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A veteran-to-veteran storytelling project designed to let Miami Valley veterans describe their own experiences, in their own words with a special focus on stories of re-entry into civilian life.

VFWs Look To Attract Younger Veterans

butch_hansen_adrian_hill_photo_by_will_davis_.jpg
Will Davis
/
WYSO
Butch Hansen (left) and Adrian Hill

Veterans of Foreign Wars, or more commonly known as VFWs, began in 1899, when veterans of the Spanish-American War and the Philippine Insurrection founded local groups to foster camaraderie among United States veterans of overseas conflicts. Today, there are over 6,700 VFWs worldwide. But like many fraternal organizations, the future of the VFW depends largely on its ability to attract younger members. Army veteran, and Wright State student, Adrian Hill has today’s Veterans’ Voices story.

Air Force veteran Butch Hansen is the commander of the Huber Heights VFW Post 3283. He began as a member but took on a leadership role so that he could become more actively involved in helping other veterans.

"They don’t know where to go," he says.  "They come home and if they’re discharged, they’re thrown on the street and they put their hands up and say, 'Okay, what am I going to do now?' They don’t know where to go to get the help because the people aren’t telling them. They give them a bunch of pamphlets and that’s not going to help them when they’re discharged in California and their home is Ohio."

But these days many younger veterans don’t think that a VFW is for them. Butch disagrees.

It's not all about war stories. And, no, you don't have to drink to come to the VFW.

"Well, I’ve heard a lot of, 'I’m not going to join the VFW because there’s a bunch of old people there that just sit around and tell war stories and when I was overseas I had enough war stories and I don’t want to hear no more.' That’s not what we’re about. Many, many years ago, maybe. In today’s society with the younger people that are coming into the VFW, it’s not happening like that at all. There’s more interaction with the young crowd and the older guys. The old guys like to talk to the young guys. The young guys like to talk to the old guys. It’s not all about war stories. And, no, you don’t have to drink to come to the VFW. I have several people at my VFW that don’t drink, and they love the place."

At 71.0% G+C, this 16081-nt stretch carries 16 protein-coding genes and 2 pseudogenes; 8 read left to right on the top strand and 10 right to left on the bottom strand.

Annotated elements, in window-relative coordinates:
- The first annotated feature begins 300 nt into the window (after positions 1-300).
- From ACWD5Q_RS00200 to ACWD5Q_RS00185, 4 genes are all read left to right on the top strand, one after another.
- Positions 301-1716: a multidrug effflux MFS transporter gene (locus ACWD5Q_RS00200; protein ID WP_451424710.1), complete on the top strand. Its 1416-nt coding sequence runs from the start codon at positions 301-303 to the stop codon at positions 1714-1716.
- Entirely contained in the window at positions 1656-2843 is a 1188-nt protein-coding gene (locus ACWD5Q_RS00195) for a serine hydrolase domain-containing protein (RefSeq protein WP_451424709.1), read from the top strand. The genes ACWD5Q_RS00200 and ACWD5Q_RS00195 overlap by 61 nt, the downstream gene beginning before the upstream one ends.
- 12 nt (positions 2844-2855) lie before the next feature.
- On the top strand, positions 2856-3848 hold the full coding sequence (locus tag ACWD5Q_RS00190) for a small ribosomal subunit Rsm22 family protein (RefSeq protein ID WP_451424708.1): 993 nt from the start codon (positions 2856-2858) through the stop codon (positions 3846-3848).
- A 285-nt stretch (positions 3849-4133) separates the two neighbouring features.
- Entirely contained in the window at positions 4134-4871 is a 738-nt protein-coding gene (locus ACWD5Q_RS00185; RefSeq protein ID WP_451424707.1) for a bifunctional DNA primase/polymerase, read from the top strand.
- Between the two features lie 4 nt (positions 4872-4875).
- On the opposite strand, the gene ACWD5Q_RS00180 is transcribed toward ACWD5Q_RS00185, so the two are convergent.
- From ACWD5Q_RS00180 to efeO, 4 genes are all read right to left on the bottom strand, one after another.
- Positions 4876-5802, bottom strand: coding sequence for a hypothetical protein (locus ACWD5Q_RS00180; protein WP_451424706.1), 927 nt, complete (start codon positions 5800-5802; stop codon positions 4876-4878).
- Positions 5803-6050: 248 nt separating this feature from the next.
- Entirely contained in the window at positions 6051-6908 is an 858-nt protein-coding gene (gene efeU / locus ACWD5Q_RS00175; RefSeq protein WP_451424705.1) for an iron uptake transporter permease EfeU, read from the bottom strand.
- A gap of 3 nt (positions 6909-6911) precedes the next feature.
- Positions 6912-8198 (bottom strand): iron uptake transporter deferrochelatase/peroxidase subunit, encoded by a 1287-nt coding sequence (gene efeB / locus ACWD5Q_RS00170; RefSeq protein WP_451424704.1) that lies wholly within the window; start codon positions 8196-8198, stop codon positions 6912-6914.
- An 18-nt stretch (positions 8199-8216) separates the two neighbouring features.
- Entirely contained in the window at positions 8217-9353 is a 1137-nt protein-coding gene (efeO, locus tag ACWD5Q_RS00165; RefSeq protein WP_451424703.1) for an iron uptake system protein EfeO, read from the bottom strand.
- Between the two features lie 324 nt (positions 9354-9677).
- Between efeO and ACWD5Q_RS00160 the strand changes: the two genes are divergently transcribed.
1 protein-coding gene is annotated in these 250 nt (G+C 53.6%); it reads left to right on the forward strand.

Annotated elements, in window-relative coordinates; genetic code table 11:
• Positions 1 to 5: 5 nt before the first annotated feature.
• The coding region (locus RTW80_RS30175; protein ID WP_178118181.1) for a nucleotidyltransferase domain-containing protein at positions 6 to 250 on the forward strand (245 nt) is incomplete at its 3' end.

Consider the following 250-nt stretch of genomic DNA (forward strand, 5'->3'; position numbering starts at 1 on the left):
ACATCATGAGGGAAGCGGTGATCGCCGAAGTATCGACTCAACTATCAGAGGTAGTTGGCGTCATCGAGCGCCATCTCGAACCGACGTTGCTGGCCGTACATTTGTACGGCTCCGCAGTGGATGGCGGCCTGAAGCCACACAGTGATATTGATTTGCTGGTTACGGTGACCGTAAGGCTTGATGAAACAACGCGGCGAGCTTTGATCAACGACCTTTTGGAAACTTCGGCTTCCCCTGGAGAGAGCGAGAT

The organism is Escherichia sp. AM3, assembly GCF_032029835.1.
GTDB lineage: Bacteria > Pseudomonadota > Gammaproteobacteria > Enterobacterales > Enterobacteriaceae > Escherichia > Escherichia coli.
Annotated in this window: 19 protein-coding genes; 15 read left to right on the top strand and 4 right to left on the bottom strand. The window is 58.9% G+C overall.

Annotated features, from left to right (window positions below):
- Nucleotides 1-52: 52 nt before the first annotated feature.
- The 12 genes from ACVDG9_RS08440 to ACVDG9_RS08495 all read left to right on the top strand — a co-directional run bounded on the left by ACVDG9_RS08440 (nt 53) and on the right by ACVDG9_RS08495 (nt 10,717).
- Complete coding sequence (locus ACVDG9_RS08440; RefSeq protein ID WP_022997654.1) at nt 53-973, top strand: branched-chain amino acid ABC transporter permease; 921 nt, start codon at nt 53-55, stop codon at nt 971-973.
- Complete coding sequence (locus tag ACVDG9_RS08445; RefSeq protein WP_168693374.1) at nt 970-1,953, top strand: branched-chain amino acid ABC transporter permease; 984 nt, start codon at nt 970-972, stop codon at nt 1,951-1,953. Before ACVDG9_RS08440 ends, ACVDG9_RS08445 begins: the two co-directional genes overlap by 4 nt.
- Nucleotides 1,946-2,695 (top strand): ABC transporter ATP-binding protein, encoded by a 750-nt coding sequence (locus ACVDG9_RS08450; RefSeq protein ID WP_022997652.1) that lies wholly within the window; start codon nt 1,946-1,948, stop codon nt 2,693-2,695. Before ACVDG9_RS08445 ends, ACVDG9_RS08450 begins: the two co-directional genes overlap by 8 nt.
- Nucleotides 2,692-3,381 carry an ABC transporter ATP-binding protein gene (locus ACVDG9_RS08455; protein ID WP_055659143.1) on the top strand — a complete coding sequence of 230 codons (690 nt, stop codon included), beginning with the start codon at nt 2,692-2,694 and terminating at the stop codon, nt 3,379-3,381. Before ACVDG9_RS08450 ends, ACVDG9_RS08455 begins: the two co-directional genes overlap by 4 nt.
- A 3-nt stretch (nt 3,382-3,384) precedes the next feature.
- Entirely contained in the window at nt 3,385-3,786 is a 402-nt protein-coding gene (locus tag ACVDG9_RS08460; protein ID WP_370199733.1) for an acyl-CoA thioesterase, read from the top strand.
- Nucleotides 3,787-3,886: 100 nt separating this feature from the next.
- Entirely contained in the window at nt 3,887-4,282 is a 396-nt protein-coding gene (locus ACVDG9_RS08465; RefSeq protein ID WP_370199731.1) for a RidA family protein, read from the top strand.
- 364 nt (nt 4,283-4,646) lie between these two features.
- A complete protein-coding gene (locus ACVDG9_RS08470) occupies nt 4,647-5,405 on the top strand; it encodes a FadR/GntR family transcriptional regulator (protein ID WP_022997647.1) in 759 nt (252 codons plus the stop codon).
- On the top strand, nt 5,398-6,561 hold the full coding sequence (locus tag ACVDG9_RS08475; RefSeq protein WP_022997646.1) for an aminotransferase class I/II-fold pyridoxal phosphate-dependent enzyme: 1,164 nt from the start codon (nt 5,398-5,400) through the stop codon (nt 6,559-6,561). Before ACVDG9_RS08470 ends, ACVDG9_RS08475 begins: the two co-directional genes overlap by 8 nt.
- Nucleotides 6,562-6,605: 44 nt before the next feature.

The first post that I really got involved in was the one Butch commands in Huber Heights, and I think that there’s definitely value in just having a place to hang out with different veterans. I’ve come to a couple of different events the VFW hosts, like Philly Cheesesteak night, and just sitting there talking with the other guys and hanging out and having a good time is fun, and I find a lot of value in that.

"Well, veterans have got to have a place to go," says Butch. "There’s a lot of people stationed throughout the country that come back to Dayton and they’re looking for a place that’s comfortable to them."

Butch has been very successful in recruiting younger veterans. This year, his post 3283 had the most new members in the state of Ohio, many of which are post 9/11 veterans.

"If another post doesn’t have younger veterans then who are they going to look forward to lead their post down the road, five, ten, fifteen years down the road," he says.  "Because how many World War II vets do we have left anymore? Very few, less than one million. And we’re losing hundreds of them every day. And then how many Vietnam vets are we losing everyday? And so forth, and so forth. So that cycle just continues. For any VFW, or any fraternal organization to survive, it survives on people coming through the door, and that’s not always an easy task. We go out and we do membership drives in the community. If a city is having a parade, we’ll put up a membership tent. Anybody who invites us, or wants, or allows us to put up a membership tent, whether it’s in front of WalMart or not, we’ll stand there all day with our membership tent to gain members."

Butch commands his VFW to be a valuable resource to veterans, regardless of their age or the conflict in which they served.

"I don’t think the needs for post-9/11 veterans are different than World War II veterans," he says. "I have several times had veterans come into my post, or even members in my post that needed help to put food on his table. I write him a check, or I go shopping with him, I pay for their food, we shake hands, he comes back and says, “Man, you help me through a whole week just by giving me that meal. And for me that’s.., it gets you somewhere and it’s hard but getting them over the hill, and in the right direction just gives you a great feeling."

Veterans Voices is produced in collaboration with the Veteran and Military Center at Wright State University. Will Davis produced this series as part of Community Voices. Funding for this series comes from Ohio Humanities.